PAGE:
Indian Betrayal

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Indian Betrayal

Looking back at the history of the United States, there are many instances and issues concerning race and ethnicity that shape the social classes that make up the United States today. There are many stories concerning the American Indian that are filled with betrayal, but there is probably none more cruel and shameful as the removal of the Cherokee Indians in 1838. Blood thirsty for money and property, the white settlers would soon use dirty methods to drive the Cherokee out of their home- lands. The United States government played a critical role in the removal of the Cherokee. “Soon the state governments insisted on the removal of the native peoples, who were already out numbered by the white settlers and considered to be uncivilized “heathens,” not worthy of the land they held” (Sherman 126). This was the attitude of the white settlers. Because of the color of their skin, they spoke a different language, and they were not accustomed to the white mans’ way of life, the Cherokee people suffered many great afflictions even unto death.

The white settlers coveted the land of the Cherokee Indians for a couple of different reasons. First, the Cherokee Indians occupied the mountains and valleys of Tennessee, North Carolina, and Georgia. This land was very fertile and the Cherokee Indians had become proficient farmers. “Cotton quickly was becoming king in the south, and the Indians occupied land suitable for cotton growing” (Perdue 54). The white man discovered that an abundance of gold could be found in Georgia, the heart of the Cherokee territory. With this knowledge they would soon use cruel and brutal tactics in attempt to drive the Cherokee out of their land.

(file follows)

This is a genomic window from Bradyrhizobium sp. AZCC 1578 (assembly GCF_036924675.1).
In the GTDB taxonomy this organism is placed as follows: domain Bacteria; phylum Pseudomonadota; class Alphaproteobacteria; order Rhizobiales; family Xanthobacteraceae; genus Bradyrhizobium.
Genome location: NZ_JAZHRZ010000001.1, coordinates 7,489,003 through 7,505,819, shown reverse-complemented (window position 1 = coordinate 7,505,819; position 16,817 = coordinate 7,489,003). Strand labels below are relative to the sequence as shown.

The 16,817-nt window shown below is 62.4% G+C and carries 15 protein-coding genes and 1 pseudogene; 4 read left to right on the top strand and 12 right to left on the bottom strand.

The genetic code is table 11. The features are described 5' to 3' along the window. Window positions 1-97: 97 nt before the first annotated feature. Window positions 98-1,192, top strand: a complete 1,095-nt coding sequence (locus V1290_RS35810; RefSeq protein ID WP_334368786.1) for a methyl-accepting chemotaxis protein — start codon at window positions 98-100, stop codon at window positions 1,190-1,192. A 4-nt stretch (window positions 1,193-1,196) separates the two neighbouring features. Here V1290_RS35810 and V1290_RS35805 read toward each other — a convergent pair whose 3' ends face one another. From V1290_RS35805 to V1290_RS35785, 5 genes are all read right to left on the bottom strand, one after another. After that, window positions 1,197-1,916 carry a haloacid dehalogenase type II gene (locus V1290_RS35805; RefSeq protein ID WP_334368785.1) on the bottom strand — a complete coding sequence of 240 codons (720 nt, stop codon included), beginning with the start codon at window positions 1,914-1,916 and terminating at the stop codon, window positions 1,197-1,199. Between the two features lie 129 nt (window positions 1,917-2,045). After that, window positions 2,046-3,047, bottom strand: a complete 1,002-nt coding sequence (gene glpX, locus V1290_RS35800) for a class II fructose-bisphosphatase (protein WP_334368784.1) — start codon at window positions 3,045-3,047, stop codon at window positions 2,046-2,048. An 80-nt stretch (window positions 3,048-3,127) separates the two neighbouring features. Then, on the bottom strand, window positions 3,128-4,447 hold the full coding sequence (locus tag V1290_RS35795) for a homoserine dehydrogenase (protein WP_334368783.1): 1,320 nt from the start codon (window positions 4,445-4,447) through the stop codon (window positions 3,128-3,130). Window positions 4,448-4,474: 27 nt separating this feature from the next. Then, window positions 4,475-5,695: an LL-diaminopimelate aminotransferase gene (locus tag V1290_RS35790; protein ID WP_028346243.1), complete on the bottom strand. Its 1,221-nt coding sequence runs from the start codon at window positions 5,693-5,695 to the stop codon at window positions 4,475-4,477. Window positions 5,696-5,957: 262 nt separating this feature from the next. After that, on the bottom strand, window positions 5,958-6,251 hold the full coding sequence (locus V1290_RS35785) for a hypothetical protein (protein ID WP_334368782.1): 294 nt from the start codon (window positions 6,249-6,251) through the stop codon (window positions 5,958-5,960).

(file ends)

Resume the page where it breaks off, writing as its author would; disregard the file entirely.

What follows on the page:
Many ...

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...inia: Time-Life Books, 1994

Ehle, John. Trail of Tears: The Rise and Fall of the Cherokee Nation. New York: Anchor Press, 1988.

Kelly, Laurence C. Federal Indian Policy. New York: Chelsea House Publishers, 1990.

Mancini, Richard E. Indians of the Southeast. New York: Benford Books, 1992.

Matthessen, Peter. Indian Country. New York: Penguin Books, 1992.

Oswalt, Wendell H. This Land Was Theirs. California: Mayfield Publishing Company, 1998

Perdue, Theda. The Cherokee. New York: Chelsea House Publishers, 1989.

Sherman, Josepha. The First Americans: Spirit of the Land and the People. New York: Smithmark, 1996.

Steele, Ian K. Warpaths: Invasions of North America. New York: Oxford University Press, 1994.

Wilkins, Thurman. Cherokee Tragedy. Oklahoma: University of Oklahoma Press, 1986.
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